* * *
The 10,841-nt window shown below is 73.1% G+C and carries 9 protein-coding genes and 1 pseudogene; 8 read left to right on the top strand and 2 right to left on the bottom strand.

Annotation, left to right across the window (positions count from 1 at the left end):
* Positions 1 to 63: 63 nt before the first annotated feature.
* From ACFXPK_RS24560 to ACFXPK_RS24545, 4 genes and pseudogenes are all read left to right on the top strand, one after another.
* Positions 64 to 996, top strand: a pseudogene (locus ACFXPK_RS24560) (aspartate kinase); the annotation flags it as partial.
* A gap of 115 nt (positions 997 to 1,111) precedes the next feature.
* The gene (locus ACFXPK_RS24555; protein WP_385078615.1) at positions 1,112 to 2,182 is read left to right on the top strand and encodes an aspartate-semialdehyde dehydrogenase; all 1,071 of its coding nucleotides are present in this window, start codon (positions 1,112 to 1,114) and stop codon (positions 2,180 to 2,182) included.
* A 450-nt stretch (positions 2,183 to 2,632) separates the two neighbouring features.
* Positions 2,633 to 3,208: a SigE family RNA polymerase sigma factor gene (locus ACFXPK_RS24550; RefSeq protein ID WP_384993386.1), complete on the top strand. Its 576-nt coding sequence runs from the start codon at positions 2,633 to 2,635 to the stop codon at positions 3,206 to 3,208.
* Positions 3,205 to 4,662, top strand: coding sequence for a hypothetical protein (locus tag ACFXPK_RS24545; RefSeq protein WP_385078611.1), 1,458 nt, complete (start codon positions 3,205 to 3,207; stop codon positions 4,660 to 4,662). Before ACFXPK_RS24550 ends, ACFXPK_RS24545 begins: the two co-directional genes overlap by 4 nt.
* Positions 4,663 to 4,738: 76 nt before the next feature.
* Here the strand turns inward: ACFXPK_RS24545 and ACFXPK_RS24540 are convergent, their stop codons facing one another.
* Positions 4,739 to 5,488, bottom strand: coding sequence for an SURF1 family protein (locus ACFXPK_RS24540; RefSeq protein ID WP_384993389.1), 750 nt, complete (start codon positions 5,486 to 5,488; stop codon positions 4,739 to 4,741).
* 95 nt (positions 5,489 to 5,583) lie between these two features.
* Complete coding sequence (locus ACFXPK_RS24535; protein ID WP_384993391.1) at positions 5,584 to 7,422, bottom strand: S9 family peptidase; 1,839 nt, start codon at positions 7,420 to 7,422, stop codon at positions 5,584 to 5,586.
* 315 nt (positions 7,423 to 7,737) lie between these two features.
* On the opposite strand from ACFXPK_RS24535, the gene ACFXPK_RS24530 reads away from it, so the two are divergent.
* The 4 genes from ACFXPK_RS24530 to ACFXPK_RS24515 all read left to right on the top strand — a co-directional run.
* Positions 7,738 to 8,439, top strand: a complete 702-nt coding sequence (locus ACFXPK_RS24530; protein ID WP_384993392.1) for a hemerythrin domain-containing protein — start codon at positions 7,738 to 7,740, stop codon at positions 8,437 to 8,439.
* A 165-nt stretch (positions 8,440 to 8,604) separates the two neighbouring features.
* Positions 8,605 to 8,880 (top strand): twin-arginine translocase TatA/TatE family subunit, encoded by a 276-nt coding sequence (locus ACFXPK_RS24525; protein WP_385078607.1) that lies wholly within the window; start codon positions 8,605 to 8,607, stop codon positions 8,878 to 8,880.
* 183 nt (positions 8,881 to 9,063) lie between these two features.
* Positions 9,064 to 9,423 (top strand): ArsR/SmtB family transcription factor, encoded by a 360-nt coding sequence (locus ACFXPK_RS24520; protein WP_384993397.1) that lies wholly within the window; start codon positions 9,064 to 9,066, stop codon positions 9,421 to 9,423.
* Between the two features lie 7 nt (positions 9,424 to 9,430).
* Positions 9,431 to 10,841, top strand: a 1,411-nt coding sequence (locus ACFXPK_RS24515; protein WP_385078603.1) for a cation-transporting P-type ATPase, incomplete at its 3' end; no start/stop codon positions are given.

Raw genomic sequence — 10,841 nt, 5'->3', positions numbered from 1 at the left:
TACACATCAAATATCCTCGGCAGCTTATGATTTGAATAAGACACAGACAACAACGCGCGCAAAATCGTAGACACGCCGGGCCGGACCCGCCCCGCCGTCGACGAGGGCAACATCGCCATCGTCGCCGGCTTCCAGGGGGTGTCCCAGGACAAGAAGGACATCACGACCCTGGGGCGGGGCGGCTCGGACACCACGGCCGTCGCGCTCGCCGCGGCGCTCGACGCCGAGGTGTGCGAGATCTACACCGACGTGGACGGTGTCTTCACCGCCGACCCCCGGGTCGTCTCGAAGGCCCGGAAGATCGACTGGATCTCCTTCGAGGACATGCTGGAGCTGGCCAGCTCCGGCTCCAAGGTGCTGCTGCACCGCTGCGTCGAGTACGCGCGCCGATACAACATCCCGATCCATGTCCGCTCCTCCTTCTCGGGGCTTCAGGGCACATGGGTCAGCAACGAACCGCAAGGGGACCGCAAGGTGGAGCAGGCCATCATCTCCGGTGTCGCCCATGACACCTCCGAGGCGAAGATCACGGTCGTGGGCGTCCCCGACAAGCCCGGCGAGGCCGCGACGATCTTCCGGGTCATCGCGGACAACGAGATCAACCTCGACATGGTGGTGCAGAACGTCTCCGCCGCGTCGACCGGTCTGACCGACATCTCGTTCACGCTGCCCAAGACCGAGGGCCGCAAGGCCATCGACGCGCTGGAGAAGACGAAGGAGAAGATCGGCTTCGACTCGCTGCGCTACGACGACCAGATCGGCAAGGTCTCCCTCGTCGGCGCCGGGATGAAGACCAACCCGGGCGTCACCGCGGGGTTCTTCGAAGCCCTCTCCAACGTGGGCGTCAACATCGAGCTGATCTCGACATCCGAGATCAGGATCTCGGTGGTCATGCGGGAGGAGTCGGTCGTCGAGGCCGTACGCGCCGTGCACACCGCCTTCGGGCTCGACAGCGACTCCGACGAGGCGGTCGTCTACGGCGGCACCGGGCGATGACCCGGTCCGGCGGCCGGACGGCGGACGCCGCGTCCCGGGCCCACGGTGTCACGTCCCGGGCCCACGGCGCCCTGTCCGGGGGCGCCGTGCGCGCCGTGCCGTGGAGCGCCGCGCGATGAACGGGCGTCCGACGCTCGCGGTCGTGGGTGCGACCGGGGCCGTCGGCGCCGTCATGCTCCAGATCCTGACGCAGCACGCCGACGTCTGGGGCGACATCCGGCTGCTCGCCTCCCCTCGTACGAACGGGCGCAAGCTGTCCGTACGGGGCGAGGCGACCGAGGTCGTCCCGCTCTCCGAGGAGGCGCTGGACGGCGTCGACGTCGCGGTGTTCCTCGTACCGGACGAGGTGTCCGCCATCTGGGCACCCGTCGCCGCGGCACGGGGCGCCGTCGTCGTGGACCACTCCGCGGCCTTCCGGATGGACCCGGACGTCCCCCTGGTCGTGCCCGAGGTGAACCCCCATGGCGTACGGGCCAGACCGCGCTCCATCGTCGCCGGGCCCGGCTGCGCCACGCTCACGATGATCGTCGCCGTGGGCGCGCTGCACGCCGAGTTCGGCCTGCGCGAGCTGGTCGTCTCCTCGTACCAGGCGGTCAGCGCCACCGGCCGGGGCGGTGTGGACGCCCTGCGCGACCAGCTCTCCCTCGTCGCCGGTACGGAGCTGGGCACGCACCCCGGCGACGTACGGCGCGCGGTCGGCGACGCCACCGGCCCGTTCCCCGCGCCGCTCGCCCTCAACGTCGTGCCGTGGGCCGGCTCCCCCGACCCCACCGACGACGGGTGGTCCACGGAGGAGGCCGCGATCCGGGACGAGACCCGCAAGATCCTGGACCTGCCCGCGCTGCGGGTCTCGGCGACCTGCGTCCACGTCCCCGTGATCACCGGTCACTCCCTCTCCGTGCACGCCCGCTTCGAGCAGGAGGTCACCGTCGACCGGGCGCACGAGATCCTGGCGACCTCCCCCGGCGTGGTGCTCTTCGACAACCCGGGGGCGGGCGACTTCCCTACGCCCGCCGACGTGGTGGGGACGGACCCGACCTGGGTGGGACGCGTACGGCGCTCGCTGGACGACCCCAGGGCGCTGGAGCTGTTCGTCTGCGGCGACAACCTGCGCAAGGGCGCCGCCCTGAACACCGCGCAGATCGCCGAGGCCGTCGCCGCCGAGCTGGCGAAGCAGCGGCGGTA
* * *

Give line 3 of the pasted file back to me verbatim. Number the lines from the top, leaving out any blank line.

* Positions 1 to 63: 63 nt before the first annotated feature.